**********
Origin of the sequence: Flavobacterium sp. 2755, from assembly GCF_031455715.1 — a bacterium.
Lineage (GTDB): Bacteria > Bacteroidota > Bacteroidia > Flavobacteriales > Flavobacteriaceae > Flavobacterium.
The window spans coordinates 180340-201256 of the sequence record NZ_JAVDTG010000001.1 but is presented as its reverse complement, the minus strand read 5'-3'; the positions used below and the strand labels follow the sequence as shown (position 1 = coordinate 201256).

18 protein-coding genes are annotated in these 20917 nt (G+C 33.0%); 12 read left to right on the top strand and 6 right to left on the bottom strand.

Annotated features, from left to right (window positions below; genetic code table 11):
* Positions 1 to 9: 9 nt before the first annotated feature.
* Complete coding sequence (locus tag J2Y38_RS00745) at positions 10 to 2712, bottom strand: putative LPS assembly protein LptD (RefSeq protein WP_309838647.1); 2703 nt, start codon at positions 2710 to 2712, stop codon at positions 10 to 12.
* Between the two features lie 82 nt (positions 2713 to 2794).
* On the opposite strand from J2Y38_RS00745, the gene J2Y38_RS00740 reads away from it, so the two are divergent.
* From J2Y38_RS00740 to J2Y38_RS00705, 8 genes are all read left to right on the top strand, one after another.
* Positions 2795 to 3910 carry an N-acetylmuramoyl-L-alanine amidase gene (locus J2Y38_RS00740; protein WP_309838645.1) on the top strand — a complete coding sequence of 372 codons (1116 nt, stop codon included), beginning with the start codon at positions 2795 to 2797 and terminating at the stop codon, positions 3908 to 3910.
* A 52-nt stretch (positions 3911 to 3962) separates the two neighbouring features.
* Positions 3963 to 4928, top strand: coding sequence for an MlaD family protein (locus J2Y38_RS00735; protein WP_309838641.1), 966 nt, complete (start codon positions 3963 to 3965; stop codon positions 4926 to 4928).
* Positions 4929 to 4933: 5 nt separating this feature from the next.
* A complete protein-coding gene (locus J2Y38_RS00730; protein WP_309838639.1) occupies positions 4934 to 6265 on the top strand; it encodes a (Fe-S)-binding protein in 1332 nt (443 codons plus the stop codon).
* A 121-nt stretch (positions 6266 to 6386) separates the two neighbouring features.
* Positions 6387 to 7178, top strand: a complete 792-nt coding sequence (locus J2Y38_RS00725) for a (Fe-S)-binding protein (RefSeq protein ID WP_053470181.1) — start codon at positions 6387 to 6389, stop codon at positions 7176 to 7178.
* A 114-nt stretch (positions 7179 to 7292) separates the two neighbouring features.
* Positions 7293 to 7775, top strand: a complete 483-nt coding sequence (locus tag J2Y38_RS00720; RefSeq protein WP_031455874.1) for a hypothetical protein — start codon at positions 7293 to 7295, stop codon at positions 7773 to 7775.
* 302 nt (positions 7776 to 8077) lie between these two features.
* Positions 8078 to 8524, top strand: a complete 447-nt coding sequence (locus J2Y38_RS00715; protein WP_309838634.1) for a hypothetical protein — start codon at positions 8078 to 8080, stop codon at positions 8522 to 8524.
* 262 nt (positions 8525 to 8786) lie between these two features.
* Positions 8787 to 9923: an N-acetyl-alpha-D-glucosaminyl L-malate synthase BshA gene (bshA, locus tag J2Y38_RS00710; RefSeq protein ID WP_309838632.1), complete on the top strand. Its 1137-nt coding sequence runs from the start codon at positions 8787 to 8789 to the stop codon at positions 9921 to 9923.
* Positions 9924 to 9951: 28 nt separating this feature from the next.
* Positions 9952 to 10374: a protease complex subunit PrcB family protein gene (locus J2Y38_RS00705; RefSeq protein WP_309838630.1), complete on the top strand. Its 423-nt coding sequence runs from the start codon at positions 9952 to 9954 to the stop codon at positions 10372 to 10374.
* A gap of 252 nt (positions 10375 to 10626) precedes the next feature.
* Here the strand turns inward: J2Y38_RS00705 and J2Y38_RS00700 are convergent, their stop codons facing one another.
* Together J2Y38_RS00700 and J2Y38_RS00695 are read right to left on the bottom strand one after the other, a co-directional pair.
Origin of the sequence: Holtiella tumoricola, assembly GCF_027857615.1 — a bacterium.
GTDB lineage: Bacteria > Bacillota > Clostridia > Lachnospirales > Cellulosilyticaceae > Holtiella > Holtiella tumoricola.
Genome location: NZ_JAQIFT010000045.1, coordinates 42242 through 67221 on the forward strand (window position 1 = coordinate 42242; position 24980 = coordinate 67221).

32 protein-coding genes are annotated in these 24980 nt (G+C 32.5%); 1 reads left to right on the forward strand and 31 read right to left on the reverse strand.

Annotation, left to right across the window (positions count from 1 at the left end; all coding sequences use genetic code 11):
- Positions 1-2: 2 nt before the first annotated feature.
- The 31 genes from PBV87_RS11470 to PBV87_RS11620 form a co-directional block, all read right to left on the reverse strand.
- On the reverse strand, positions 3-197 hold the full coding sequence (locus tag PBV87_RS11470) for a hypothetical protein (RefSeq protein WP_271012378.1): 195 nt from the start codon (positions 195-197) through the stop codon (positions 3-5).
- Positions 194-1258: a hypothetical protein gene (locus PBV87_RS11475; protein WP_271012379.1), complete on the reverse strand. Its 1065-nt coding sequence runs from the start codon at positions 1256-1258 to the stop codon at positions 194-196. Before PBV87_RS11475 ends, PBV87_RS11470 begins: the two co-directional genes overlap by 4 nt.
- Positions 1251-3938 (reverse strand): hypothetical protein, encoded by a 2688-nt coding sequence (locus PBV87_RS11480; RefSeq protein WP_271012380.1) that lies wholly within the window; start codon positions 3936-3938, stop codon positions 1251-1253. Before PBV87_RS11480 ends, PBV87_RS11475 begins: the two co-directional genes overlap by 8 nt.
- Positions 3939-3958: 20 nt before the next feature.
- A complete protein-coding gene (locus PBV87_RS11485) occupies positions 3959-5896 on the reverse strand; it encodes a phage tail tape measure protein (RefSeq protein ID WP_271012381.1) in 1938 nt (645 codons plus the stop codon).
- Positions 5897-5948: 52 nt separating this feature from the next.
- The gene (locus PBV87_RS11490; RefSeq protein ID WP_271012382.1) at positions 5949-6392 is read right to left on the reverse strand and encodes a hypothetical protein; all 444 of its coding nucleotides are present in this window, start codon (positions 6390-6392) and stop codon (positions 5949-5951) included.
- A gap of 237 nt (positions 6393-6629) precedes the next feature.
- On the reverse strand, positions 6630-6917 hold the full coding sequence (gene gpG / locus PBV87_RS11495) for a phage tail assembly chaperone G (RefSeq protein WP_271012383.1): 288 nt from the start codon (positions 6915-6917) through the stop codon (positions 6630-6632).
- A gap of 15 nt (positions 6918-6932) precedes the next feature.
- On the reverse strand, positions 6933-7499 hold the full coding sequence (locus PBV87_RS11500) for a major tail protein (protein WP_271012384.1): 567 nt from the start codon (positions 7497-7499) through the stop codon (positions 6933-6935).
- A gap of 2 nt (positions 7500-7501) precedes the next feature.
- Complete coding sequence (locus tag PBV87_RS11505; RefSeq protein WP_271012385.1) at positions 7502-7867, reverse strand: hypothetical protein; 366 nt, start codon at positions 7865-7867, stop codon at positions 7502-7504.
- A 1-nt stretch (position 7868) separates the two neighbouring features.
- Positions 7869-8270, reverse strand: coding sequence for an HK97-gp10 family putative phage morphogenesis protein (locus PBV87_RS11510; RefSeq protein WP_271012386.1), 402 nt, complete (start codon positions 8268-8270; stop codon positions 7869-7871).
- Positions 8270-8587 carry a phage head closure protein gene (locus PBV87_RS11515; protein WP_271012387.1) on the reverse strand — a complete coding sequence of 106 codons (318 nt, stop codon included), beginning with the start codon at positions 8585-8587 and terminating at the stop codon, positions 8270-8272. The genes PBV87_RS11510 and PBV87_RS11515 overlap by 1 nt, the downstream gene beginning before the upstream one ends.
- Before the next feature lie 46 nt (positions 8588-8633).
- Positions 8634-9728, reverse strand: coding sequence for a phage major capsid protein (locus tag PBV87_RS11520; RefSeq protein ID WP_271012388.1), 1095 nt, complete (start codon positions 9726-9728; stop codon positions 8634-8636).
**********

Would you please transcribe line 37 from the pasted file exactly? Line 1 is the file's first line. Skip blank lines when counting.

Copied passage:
- Positions 194-1258: a hypothetical protein gene (locus PBV87_RS11475; protein WP_271012379.1), complete on the reverse strand. Its 1065-nt coding sequence runs from the start codon at positions 1256-1258 to the stop codon at positions 194-196. Before PBV87_RS11475 ends, PBV87_RS11470 begins: the two co-directional genes overlap by 4 nt.